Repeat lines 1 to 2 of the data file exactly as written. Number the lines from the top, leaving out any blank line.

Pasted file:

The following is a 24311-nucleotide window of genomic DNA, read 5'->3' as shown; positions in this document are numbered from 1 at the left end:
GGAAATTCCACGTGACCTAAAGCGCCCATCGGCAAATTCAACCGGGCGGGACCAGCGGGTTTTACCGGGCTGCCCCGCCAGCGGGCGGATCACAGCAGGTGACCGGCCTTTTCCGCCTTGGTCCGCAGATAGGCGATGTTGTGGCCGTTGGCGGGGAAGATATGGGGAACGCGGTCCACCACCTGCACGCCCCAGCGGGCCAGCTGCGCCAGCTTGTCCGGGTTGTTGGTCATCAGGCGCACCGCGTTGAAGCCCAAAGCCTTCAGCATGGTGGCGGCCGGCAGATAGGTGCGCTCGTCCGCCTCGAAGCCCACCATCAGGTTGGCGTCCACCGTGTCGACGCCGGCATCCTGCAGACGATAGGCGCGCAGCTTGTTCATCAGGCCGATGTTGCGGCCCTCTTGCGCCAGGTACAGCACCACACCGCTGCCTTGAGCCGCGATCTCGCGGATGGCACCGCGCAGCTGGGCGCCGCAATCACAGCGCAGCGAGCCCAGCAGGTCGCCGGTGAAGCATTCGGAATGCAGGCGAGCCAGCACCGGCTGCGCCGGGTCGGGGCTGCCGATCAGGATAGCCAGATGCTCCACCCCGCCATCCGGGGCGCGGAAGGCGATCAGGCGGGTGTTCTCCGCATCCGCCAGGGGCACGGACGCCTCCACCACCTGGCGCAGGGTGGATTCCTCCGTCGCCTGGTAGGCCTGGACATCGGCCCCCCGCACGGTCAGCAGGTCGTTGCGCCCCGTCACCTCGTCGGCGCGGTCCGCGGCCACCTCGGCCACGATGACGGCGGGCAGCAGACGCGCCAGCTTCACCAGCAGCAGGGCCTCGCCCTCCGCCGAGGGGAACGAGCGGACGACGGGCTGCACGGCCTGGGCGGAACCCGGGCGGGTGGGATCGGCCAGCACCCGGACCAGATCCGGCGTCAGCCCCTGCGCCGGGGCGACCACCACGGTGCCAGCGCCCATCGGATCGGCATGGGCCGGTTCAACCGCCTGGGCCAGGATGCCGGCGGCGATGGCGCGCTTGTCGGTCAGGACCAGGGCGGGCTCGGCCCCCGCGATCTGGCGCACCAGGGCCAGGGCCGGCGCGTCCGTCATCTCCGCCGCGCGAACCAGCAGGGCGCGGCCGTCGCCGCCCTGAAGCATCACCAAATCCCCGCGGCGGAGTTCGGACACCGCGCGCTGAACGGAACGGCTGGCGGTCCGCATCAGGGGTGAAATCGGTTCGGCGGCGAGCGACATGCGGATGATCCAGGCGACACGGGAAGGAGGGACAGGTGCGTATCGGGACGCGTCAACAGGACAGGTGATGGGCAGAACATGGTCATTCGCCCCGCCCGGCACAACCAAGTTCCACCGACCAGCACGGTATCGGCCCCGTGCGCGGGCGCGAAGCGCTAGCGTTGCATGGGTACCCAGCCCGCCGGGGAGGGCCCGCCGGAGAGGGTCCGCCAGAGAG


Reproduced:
The following is a 24311-nucleotide window of genomic DNA, read 5'->3' as shown; positions in this document are numbered from 1 at the left end:
GGAAATTCCACGTGACCTAAAGCGCCCATCGGCAAATTCAACCGGGCGGGACCAGCGGGTTTTACCGGGCTGCCCCGCCAGCGGGCGGATCACAGCAGGTGACCGGCCTTTTCCGCCTTGGTCCGCAGATAGGCGATGTTGTGGCCGTTGGCGGGGAAGATATGGGGAACGCGGTCCACCACCTGCACGCCCCAGCGGGCCAGCTGCGCCAGCTTGTCCGGGTTGTTGGTCATCAGGCGCACCGCGTTGAAGCCCAAAGCCTTCAGCATGGTGGCGGCCGGCAGATAGGTGCGCTCGTCCGCCTCGAAGCCCACCATCAGGTTGGCGTCCACCGTGTCGACGCCGGCATCCTGCAGACGATAGGCGCGCAGCTTGTTCATCAGGCCGATGTTGCGGCCCTCTTGCGCCAGGTACAGCACCACACCGCTGCCTTGAGCCGCGATCTCGCGGATGGCACCGCGCAGCTGGGCGCCGCAATCACAGCGCAGCGAGCCCAGCAGGTCGCCGGTGAAGCATTCGGAATGCAGGCGAGCCAGCACCGGCTGCGCCGGGTCGGGGCTGCCGATCAGGATAGCCAGATGCTCCACCCCGCCATCCGGGGCGCGGAAGGCGATCAGGCGGGTGTTCTCCGCATCCGCCAGGGGCACGGACGCCTCCACCACCTGGCGCAGGGTGGATTCCTCCGTCGCCTGGTAGGCCTGGACATCGGCCCCCCGCACGGTCAGCAGGTCGTTGCGCCCCGTCACCTCGTCGGCGCGGTCCGCGGCCACCTCGGCCACGATGACGGCGGGCAGCAGACGCGCCAGCTTCACCAGCAGCAGGGCCTCGCCCTCCGCCGAGGGGAACGAGCGGACGACGGGCTGCACGGCCTGGGCGGAACCCGGGCGGGTGGGATCGGCCAGCACCCGGACCAGATCCGGCGTCAGCCCCTGCGCCGGGGCGACCACCACGGTGCCAGCGCCCATCGGATCGGCATGGGCCGGTTCAACCGCCTGGGCCAGGATGCCGGCGGCGATGGCGCGCTTGTCGGTCAGGACCAGGGCGGGCTCGGCCCCCGCGATCTGGCGCACCAGGGCCAGGGCCGGCGCGTCCGTCATCTCCGCCGCGCGAACCAGCAGGGCGCGGCCGTCGCCGCCCTGAAGCATCACCAAATCCCCGCGGCGGAGTTCGGACACCGCGCGCTGAACGGAACGGCTGGCGGTCCGCATCAGGGGTGAAATCGGTTCGGCGGCGAGCGACATGCGGATGATCCAGGCGACACGGGAAGGAGGGACAGGTGCGTATCGGGACGCGTCAACAGGACAGGTGATGGGCAGAACATGGTCATTCGCCCCGCCCGGCACAACCAAGTTCCACCGACCAGCACGGTATCGGCCCCGTGCGCGGGCGCGAAGCGCTAGCGTTGCATGGGTACCCAGCCCGCCGGGGAGGGCCCGCCGGAGAGGGTCCGCCAGAGAG